Extracting oil, with heat
With a material as simple as salt, engineering physics scientists and students are testing ways to store and transport heat for applications as diverse as storing solar energy and extracting oil. Their expertise is useful for oil companies such as Shell, which someday could use the powerful heat-transferring properties of molten salt to produce oil and gas from oil shale deposits.
The United States is home to about 60 percent of the world’s deposits of oil shale, a fine-grained sedimentary rock that contains kerogen. For decades, oil companies have tried to find an economically sustainable way to develop oil shale. Historically, these attempts have occurred through mining, an endeavor that includes environmental effects and considerations.
One alternative is to raise the temperature of the oil shale in the field via hot liquid circulated through pipes installed in the field. The heat could release kerogen from the oil shale and enable oil companies to transport it to the surface, much like they do conventional oil and gas.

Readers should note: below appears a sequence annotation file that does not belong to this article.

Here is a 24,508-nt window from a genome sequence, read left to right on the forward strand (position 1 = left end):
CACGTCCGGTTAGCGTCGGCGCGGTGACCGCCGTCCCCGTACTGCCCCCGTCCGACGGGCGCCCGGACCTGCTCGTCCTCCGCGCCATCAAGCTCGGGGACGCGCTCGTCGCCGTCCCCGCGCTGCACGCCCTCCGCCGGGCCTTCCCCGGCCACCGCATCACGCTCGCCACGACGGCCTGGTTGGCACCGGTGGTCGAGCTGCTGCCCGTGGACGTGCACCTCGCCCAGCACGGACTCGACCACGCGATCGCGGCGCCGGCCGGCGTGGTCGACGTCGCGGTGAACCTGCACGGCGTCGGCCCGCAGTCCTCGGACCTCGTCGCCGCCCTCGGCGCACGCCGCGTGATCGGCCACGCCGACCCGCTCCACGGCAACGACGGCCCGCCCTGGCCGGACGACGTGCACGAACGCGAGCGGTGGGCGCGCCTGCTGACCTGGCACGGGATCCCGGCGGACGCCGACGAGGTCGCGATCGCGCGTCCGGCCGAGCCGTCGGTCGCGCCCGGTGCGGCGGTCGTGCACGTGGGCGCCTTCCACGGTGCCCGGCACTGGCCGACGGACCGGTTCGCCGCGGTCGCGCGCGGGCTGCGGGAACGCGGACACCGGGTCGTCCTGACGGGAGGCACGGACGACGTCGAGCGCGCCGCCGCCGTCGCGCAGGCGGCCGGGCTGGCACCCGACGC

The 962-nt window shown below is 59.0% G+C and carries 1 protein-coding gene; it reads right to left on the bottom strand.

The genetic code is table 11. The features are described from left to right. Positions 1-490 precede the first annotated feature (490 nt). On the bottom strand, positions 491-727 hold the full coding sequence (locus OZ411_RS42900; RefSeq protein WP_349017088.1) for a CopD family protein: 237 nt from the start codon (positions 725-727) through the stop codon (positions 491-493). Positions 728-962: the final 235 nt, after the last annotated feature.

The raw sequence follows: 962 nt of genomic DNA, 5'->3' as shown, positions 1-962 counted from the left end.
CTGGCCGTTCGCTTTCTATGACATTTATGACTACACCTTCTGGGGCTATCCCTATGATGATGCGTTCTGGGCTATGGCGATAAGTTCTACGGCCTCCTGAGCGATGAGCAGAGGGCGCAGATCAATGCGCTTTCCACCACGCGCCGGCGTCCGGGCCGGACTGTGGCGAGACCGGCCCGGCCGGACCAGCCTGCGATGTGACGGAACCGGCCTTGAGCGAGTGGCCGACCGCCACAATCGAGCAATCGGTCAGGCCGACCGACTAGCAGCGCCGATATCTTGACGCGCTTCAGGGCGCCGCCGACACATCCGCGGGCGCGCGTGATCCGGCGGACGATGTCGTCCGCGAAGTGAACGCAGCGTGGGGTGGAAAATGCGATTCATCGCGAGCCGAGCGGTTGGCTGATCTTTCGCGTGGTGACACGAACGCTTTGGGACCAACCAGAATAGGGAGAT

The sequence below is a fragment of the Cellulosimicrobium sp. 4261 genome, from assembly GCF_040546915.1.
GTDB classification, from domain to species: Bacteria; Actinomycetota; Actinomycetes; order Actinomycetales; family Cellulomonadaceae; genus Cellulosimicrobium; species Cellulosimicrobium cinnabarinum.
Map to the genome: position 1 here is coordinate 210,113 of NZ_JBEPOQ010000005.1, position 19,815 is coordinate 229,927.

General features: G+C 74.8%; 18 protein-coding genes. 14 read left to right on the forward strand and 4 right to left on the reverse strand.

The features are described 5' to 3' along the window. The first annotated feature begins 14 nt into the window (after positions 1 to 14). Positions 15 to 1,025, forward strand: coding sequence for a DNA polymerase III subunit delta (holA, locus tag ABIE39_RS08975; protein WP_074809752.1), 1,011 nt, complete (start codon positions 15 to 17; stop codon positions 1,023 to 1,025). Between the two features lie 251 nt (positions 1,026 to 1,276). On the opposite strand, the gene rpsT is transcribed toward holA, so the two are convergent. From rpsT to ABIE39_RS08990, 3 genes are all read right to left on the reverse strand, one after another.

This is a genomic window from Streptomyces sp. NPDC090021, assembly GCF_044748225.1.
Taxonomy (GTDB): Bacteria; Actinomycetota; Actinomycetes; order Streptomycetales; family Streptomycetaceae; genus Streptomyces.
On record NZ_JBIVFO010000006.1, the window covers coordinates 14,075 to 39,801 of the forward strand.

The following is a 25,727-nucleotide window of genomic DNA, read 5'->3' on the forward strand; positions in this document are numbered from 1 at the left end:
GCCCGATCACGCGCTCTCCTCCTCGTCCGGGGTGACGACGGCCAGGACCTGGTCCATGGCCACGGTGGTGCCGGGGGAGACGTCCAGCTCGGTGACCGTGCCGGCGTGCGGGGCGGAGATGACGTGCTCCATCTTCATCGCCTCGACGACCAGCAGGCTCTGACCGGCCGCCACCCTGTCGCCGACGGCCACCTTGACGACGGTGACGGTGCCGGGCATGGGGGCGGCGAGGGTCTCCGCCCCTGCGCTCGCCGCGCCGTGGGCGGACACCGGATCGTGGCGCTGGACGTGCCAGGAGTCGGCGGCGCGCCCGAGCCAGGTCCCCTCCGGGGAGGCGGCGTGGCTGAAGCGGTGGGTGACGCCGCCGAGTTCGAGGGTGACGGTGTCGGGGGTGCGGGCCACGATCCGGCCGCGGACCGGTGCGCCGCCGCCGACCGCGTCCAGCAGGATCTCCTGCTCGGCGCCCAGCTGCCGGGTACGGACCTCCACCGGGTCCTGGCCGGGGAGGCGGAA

On a much smaller scale, the technology underlying that system is being tested on campus. With funding from Shell and the U.S. Department of Energy, Engineering Physics Senior Scientist Mark Anderson, Research Professor Kumar Sridharan and Associate Professor Todd Allen and their students have built a molten salt test loop. This unique system enabled the researchers to study such aspects of molten salt as heat transfer, flow-induced corrosion, static corrosion, and system startup. In addition, also with Shell funding, the team has developed an extensive, easily searchable database at allen.neep.wisc.edu/shell. Based on 19 salt properties, including melting and boiling points, corrosion, and thermal conductivity, the database can help researchers choose a salt or salt combination for any application.
Over the past five years, UW-Madison has become a leader in molten salt research, having recently launched collaborations with Albuquerque, Lawrence Livermore, Oak Ridge, Idaho, and Sandia National Laboratories. “We have some of the largest capabilities for working with liquid salts, and part of this was due to the work we did with Shell,” says Anderson.